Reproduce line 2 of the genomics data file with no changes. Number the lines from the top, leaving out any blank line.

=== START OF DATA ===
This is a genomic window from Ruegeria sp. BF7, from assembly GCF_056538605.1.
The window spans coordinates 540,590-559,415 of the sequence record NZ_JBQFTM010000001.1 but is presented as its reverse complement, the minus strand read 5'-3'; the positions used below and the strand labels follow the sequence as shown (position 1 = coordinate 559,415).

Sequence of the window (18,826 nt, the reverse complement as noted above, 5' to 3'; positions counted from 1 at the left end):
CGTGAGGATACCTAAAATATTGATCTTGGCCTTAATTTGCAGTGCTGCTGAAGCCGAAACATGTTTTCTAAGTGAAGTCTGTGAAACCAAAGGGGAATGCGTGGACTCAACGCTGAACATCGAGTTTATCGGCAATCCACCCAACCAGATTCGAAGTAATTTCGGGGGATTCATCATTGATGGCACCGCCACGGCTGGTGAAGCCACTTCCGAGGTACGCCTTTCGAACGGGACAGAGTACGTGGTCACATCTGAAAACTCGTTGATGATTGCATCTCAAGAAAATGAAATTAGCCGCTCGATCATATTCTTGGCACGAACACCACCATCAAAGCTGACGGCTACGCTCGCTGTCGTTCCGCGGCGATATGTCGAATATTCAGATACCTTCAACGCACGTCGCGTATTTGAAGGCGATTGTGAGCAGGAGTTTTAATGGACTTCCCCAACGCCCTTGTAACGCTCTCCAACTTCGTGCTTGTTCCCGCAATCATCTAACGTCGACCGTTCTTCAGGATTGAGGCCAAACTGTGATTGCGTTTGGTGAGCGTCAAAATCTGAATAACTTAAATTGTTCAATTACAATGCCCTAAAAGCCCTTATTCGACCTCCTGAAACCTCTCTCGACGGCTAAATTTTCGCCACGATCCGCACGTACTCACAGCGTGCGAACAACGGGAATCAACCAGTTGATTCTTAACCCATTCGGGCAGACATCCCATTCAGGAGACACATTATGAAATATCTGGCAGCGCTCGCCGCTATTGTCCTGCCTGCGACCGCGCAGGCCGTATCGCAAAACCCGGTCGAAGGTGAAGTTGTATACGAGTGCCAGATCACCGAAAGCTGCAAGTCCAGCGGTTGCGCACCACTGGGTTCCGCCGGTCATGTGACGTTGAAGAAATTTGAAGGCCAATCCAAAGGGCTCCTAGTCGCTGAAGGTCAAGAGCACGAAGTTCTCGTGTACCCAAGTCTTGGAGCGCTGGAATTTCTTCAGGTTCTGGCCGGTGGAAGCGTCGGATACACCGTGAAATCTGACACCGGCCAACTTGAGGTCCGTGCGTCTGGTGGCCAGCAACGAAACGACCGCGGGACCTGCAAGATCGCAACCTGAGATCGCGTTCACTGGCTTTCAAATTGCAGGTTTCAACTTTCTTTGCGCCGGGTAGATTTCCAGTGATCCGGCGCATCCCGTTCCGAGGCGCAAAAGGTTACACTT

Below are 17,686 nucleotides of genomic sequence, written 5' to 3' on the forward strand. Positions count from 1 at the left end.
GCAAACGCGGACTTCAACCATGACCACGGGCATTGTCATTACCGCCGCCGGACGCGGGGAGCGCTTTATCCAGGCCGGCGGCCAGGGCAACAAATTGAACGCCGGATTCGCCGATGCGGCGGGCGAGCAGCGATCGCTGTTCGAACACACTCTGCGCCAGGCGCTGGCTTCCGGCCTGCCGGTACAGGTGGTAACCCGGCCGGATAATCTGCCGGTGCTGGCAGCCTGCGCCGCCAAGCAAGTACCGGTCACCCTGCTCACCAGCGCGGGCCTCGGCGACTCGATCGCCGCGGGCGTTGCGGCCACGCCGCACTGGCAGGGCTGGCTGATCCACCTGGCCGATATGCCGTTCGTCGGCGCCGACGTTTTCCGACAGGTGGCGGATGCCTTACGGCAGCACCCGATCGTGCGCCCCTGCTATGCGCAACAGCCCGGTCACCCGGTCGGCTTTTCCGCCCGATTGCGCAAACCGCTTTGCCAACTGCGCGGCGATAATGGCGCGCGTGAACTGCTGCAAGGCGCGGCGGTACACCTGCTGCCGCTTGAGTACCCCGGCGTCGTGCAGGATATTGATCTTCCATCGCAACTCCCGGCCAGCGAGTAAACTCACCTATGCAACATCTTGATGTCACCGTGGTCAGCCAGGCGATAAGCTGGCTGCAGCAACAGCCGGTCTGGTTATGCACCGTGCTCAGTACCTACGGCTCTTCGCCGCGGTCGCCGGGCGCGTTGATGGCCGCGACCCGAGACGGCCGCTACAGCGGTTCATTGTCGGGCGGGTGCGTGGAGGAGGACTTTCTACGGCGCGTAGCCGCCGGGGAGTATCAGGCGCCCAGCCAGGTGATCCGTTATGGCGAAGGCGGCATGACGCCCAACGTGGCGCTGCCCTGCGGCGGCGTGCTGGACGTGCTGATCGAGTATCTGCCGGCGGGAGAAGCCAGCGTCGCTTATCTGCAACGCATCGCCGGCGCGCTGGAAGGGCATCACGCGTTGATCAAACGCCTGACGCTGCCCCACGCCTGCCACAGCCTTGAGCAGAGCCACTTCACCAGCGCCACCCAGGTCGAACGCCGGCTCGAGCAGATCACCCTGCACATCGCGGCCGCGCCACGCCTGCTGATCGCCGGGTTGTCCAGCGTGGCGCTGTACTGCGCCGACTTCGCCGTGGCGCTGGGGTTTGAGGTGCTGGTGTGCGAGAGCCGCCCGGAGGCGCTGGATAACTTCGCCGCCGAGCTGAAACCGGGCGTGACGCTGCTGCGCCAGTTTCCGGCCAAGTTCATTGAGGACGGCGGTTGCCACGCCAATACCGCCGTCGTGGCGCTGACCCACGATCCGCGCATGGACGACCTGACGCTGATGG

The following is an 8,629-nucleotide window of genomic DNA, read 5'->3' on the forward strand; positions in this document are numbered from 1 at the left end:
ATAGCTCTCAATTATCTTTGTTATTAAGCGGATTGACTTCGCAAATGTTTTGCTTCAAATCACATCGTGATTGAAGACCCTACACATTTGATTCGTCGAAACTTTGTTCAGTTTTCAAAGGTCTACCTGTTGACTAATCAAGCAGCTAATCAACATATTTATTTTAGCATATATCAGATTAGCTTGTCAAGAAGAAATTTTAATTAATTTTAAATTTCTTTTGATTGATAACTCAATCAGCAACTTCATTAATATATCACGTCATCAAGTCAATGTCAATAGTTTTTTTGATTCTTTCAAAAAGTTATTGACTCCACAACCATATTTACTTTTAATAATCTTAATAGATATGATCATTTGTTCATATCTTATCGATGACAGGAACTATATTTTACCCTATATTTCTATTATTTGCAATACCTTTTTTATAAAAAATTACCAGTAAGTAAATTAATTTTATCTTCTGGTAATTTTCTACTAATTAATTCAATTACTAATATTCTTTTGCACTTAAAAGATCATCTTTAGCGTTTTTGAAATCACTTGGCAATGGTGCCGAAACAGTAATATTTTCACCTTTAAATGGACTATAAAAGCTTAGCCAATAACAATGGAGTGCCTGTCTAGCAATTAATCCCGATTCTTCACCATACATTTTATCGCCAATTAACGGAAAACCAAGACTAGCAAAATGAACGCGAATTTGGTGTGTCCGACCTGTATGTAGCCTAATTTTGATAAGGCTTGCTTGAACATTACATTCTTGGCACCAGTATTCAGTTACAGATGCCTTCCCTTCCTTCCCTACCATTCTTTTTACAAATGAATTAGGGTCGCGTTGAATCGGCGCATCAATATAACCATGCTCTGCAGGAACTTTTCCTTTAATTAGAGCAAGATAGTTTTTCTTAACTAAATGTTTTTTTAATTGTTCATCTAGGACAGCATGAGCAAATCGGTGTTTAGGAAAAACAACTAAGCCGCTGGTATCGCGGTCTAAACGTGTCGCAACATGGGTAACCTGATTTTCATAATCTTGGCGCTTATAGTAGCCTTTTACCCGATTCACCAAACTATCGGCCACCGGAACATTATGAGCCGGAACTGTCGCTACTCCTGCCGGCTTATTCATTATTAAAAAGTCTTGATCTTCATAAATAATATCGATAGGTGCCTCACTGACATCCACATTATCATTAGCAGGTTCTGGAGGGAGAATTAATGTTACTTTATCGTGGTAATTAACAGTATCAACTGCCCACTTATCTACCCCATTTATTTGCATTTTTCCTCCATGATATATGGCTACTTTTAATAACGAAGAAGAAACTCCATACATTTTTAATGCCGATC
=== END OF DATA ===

The window spans coordinates 540,590-559,415 of the sequence record NZ_JBQFTM010000001.1 but is presented as its reverse complement, the minus strand read 5'-3'; the positions used below and the strand labels follow the sequence as shown (position 1 = coordinate 559,415).